The ultroloths acted as the great visionaries of the yugoloths, yet each had their own personal beliefs on how the race's goals could best be furthered. The inherently competitive environment of Gehenna constantly had them fighting amongst each other trying to gain power with whatever means they saw fit. The actual power of the ultroloths was not all that much greater than others of their kind, but nonetheless lesser yugoloths obeyed their orders without question or payment, not knowing the true capabilities of their rulers. Even non-yugoloths dwelling in the lower planes steered clear of them and they were possibly the most feared beings in the multiverse despite being outclassed by beings like the solars. Ultroloths were the masters of their race not because of sheer strength or magical ability but due to their greatest weapon; their reputation.
Becoming an ultroloth required millennia if not eons of wicked service, and in that time an innumerable number of contacts and pieces of information were learned throughout ascending the yugoloth hierarchy. With contracts stretching even to the Inner Planes and Material Plane and unfathomable information at their disposal, an ultroloth could have access to planet destroying forces if they made the right moves. Only if an arcanaloth could find a way to discreetly dispose of a preexisting ultroloth could they ascend to such a status themselves, making it potentially the most competitive of the castes.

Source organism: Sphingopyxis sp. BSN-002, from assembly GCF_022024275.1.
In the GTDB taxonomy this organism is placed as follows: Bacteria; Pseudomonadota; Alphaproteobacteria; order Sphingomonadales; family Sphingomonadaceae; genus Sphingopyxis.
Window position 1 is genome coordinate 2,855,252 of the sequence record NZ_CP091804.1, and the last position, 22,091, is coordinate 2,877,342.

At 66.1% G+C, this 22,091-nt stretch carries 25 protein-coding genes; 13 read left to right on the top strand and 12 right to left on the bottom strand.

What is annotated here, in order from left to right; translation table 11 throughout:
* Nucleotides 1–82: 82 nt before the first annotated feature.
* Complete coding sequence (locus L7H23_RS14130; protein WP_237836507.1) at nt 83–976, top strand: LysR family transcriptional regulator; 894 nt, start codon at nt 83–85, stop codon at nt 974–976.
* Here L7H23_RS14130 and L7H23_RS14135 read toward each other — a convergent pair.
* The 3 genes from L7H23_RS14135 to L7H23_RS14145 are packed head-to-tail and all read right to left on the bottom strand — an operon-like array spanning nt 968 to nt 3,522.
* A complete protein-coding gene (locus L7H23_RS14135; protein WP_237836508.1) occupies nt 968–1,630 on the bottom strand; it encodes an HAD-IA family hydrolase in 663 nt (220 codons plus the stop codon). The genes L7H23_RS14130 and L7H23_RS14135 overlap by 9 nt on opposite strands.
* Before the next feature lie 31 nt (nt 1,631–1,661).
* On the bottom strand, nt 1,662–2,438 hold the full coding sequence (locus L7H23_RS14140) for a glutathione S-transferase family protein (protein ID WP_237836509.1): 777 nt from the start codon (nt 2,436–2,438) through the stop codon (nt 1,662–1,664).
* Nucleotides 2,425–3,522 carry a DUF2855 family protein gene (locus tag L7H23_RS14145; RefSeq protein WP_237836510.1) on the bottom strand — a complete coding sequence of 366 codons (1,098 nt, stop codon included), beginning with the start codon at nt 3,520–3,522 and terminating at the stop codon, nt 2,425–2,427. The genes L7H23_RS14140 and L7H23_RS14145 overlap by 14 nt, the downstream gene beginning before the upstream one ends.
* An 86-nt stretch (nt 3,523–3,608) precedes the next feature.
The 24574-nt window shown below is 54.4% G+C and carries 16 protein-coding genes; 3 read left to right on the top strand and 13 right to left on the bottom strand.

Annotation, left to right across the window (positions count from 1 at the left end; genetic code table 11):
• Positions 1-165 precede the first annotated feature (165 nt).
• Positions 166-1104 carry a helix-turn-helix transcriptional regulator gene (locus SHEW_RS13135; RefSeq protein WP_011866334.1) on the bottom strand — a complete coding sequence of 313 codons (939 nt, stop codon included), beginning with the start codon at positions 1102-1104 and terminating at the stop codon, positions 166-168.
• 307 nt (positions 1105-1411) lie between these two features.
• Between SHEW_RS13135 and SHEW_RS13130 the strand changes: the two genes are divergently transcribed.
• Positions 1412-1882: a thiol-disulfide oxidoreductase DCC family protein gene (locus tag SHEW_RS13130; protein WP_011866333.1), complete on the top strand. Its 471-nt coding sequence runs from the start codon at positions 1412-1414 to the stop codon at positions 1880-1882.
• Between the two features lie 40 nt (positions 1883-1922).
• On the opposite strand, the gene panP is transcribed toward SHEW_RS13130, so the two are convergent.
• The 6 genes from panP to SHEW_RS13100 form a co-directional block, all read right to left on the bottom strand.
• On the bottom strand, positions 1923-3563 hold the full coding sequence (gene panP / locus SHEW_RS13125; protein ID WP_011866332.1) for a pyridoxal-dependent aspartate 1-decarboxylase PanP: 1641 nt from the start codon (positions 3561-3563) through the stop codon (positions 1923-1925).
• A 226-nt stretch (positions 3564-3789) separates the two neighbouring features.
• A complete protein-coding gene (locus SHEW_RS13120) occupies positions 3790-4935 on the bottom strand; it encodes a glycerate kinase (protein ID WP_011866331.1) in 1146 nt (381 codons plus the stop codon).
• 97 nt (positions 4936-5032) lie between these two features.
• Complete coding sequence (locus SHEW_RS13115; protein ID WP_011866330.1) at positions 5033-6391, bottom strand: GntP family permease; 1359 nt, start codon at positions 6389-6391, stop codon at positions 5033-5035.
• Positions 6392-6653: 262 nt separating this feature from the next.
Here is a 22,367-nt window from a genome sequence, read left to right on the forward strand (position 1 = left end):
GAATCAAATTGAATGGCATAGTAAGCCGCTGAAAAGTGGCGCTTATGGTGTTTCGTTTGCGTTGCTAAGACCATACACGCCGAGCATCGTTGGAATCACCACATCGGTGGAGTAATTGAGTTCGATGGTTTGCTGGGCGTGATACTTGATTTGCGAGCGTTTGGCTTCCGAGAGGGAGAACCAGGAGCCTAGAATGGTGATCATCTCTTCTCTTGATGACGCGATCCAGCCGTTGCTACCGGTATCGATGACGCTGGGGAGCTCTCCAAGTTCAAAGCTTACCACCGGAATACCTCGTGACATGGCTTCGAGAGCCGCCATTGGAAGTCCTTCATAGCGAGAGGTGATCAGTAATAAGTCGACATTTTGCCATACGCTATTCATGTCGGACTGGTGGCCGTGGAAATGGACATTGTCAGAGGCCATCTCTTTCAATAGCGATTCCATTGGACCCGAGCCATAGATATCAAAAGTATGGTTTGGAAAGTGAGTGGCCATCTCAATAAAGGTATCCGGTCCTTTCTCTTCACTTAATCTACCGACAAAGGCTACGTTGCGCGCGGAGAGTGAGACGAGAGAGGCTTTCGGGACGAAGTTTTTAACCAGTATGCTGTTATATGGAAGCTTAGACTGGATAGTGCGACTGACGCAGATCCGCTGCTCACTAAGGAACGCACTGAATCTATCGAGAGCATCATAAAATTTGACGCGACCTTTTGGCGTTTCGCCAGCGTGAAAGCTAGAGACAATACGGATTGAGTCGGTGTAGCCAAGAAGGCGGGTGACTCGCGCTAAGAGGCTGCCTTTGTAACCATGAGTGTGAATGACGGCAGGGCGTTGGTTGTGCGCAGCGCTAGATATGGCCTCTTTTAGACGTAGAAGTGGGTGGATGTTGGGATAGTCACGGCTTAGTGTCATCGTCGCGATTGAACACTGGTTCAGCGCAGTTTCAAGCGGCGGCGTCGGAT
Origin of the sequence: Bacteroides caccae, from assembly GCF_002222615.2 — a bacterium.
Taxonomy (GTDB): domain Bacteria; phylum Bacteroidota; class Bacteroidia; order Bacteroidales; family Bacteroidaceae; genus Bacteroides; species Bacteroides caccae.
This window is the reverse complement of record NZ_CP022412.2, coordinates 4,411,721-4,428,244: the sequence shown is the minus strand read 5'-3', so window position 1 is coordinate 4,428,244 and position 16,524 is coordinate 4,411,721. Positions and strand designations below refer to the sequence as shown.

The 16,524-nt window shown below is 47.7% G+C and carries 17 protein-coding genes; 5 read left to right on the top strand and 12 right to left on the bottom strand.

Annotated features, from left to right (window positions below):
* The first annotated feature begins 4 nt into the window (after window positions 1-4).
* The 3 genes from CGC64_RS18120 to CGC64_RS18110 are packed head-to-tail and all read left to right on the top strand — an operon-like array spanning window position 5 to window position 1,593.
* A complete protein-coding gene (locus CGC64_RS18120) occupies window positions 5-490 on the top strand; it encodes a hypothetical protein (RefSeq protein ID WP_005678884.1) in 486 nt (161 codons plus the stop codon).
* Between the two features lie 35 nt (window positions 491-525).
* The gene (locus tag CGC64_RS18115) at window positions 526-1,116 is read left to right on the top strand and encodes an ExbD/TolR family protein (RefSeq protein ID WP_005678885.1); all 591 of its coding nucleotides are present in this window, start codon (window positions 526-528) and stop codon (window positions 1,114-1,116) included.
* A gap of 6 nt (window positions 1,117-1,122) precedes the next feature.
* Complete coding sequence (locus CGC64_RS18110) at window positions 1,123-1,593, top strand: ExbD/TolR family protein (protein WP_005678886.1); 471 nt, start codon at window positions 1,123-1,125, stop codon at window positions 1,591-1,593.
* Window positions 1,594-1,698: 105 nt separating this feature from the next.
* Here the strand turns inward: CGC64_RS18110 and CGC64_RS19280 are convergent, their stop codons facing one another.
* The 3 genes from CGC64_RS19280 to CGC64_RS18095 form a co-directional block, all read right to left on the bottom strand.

The quantity of the ultroloths was unknown, and besides the Oinoloth position, there was no achievable status greater than that of the ultroloth. If an ultroloth did seek the role, the method was similar to that of reaching their current state, finding a way to overthrow the current keeper of the title. This method could be as brutish as an attempt to scale Khin-Oin and directly vanquish the Oinoloth or as subtle as somehow persuading the current Oinoloth to leave.
Despite not having mouths, ultroloths were all-consuming carnivores, feasting on the body and soul of their victims. They devoured flesh and bone, joy and hate, pleasure and pain, until nothing physical or spiritual was left of their being.
Ultroloths were known to sleep, or at least go into a period of inactivity, although what happened to them when they did so and what they did during that period was unknown. There were no active reports of an ultroloth being seen sleeping, they just disappeared for an entire day once each decade. Some speculated that they went to commune with the baernoloths or hid in secret towers safe from all but the treachery of their kind. Others believed that the ultroloths dispersed or tightly focused their forms to the point where they were no longer visible and had entered the metaphysical realm before riding on the currents of power on the lower planes.